I’ll be honest, for a long time when I thought of Frank Sinatra, I thought of Marilyn Monroe, ratpack films, and the Olive Garden. That is, until I lived for a short time near The Bronx’s Arthur Avenue, the best Little Italy in New York. Sinatra poured from the speakers of Italian eateries and cigar and pastry shops. It dramatically increased the quality of my pleasant associations with his music. Still, I rarely listened very closely. I can’t entirely blame pop culture for turning him into background music—it happens to nearly every major star. But overuse of his voice as accompaniment to olive oil, cigars, and martinis has perhaps made us tune him out too often.
Treating Sinatra as mood music would not have sat well with some of the singers many of us grew up idolizing from a young age, like Paul McCartney and David Bowie, who both found his work formative. McCartney thought so highly of it, he sent Sinatra one of his earliest compositions, an off-kilter lounge crooner called “Suicide” that he wrote at the age of 14. (Hear an unreleased recording below.)
“I thought it was quite a good one,” he remembered, “but apparently [Sinatra] thought I was taking the mickey out of him and he rejected it.”
Bowie, in 1977, wrote what he expressly intended as a parody of Sinatra—“Life on Mars.” But the story is even stranger than that. He specifically tried to “take the mickey” out of Sinatra’s “My Way,” a song credited to Paul Anka that just happens to have first been written, with different lyrics, by Bowie, as “Even a Fool Learns to Love” in 1968 (hear Bowie sing it above). “Life on Mars,” one of the most beautifully melodic songs in all of pop music, with one of Bowie’s best vocal performances, shows how much the Thin White Duke owed to Ole Blue Eyes.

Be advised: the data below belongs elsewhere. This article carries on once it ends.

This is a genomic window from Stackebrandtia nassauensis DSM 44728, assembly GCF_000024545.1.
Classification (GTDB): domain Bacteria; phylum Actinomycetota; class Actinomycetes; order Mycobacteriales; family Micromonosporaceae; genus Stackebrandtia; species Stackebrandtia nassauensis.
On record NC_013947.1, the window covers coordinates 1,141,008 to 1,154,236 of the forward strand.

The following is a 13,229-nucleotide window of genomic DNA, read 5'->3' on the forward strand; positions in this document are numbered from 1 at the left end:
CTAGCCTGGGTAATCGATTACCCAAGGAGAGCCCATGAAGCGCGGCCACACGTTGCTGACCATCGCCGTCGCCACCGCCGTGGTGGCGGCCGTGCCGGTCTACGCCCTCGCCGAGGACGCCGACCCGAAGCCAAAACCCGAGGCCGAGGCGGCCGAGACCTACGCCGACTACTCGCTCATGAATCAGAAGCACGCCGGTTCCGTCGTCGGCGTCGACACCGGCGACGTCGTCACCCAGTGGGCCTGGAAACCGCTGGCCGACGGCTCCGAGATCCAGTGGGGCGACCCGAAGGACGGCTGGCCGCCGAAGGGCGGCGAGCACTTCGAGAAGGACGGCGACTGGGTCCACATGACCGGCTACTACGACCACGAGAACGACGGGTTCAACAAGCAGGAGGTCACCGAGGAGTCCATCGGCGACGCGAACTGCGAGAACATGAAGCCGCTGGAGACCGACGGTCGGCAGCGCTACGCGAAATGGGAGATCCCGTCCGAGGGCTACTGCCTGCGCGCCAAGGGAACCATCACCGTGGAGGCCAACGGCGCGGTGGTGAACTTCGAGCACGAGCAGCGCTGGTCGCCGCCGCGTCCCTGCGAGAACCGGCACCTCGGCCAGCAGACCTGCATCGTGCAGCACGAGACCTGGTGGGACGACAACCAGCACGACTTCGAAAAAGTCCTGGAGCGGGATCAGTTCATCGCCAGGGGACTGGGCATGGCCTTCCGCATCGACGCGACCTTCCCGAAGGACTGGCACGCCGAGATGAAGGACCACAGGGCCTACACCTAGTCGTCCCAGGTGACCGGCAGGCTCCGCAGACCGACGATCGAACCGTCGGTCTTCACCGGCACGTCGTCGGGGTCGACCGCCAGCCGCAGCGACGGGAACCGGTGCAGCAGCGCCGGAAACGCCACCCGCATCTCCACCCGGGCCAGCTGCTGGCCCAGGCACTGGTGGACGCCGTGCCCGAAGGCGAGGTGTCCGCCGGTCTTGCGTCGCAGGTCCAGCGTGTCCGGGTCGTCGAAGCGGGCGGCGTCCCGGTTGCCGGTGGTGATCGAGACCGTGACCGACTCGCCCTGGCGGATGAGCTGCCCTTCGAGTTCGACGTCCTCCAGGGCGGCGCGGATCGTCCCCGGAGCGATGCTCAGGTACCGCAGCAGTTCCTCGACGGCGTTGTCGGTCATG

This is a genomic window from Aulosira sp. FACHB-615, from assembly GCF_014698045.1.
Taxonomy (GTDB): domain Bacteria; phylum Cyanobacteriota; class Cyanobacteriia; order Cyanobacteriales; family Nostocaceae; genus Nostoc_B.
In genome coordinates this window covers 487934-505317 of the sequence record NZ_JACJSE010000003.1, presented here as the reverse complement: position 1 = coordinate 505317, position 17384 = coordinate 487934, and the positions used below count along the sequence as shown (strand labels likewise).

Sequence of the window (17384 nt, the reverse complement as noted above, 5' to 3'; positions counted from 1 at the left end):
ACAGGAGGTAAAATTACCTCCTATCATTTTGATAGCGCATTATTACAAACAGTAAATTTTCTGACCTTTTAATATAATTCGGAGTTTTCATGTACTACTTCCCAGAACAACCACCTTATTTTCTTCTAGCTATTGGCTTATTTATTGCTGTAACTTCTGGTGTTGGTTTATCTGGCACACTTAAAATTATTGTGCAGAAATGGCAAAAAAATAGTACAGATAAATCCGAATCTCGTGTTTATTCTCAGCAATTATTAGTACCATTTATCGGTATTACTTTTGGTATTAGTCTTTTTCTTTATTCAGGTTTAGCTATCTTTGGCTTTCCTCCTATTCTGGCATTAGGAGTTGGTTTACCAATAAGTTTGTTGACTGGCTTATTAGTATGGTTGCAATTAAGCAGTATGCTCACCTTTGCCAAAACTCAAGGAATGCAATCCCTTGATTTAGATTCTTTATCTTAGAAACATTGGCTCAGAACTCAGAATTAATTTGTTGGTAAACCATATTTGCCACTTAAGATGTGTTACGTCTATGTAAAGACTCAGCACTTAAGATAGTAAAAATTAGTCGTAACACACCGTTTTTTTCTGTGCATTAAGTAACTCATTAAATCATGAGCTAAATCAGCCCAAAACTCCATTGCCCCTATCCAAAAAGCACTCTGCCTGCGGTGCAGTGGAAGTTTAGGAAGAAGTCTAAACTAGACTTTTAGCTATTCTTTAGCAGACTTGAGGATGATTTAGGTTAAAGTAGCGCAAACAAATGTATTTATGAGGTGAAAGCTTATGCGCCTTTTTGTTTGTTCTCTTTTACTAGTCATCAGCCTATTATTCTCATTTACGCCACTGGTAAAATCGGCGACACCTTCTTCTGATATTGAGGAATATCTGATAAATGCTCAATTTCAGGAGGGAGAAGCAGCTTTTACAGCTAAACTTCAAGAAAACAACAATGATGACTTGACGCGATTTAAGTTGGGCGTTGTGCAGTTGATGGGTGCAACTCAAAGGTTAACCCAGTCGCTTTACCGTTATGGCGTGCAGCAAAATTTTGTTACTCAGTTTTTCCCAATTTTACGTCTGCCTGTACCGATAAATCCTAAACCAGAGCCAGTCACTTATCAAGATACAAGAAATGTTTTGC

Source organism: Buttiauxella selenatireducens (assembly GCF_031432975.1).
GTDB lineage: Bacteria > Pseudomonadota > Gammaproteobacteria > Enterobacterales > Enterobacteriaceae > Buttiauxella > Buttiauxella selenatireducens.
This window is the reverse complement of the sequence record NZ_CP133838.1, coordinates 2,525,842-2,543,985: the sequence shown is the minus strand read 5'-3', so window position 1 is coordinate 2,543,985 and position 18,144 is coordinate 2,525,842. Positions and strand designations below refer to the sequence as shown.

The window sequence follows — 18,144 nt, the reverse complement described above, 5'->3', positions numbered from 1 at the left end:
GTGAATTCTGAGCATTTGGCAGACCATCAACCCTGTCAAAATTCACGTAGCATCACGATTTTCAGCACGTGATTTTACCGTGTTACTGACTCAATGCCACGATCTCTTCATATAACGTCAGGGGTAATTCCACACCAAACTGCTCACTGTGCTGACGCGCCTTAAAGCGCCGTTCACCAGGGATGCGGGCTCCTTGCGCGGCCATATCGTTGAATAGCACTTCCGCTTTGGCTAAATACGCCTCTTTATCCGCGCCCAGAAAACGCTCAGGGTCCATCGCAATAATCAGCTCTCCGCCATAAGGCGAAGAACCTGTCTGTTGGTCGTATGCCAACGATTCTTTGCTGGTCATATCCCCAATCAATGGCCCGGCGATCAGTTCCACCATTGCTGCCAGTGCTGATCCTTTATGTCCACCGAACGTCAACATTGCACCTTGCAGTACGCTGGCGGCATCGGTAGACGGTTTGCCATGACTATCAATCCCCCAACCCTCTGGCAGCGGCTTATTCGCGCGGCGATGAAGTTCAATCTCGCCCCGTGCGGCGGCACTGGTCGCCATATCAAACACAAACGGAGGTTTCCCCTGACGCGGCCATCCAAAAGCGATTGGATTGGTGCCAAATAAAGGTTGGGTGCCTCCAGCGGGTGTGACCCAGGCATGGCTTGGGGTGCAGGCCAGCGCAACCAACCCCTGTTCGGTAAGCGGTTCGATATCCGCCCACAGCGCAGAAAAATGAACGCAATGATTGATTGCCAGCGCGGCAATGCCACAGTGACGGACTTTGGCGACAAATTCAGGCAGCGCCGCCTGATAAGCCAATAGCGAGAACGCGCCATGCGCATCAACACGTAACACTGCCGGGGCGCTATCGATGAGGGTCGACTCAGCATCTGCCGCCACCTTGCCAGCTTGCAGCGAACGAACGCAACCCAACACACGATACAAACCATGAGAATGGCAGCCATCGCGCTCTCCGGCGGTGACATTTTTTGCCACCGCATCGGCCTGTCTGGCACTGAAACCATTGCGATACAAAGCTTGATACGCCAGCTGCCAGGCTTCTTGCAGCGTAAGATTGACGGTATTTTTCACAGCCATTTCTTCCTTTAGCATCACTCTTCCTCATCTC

These are just two of hundreds of male singers whose melodies have taken up immortal residence in our brains and who owe a tremendous debt to Frank Sinatra. In addition to his keen melodic sensibility, Sinatra also set a high bar with his technique. In the video at the top of the post from 1965, we see the consummate artist record “It Was a Very Good Year” in the studio, while smoking a cigarette and casually sipping what may be coffee from a paper cup in his other hand.
At one point, he stops and banters with the engineer, asking him to stop for any “P popping,” the explosive sound resulting from singers putting too much force into their “p” sounds and distorting the microphone. Nowadays everyone uses what’s called a “pop filter” to catch these bursts of air, but Sinatra doesn’t have one, or seem to need one. “I don’t thump,” he tells the recording engineer, “I’m a sneaky P popper.” Indeed. One commenter on YouTube pointed out Sinatra’s graceful mic technique:
Notice how he turned his head when he sang “it poured sweet and clear” to avoid the spike on the P. In fact, he backed away from the mic just a bit for that whole last verse because he was singing much stronger for the last statement of the song. Think about it… this was a live studio recording. One take. No overdubs, No added tracks. Just pure talent. The only thing the sound engineers had to do was adjust the eq levels a bit and that’s it. This is what you hear on the album. You’d be hard pressed to find ANYONE who could do that today.
Most vocal performances get recorded in booths, and certainly not in big open rooms with an orchestra and no headphones. Some singers learn to handle a microphone well. Many do not. Audio compression supplies the dynamics, performances get processed digitally and edited together from several takes. Young producers often wonder how people made great sounding records before improvements like pop filters, isolating monitoring systems, or software that allow a nearly infinite number of corrective techniques. The answer: perhaps many of these things aren’t always improvements, but props. As Sinatra shows us in this footage, great sound in the studio came from the professionalism and attentive technique of artists and engineers who got it right at the source.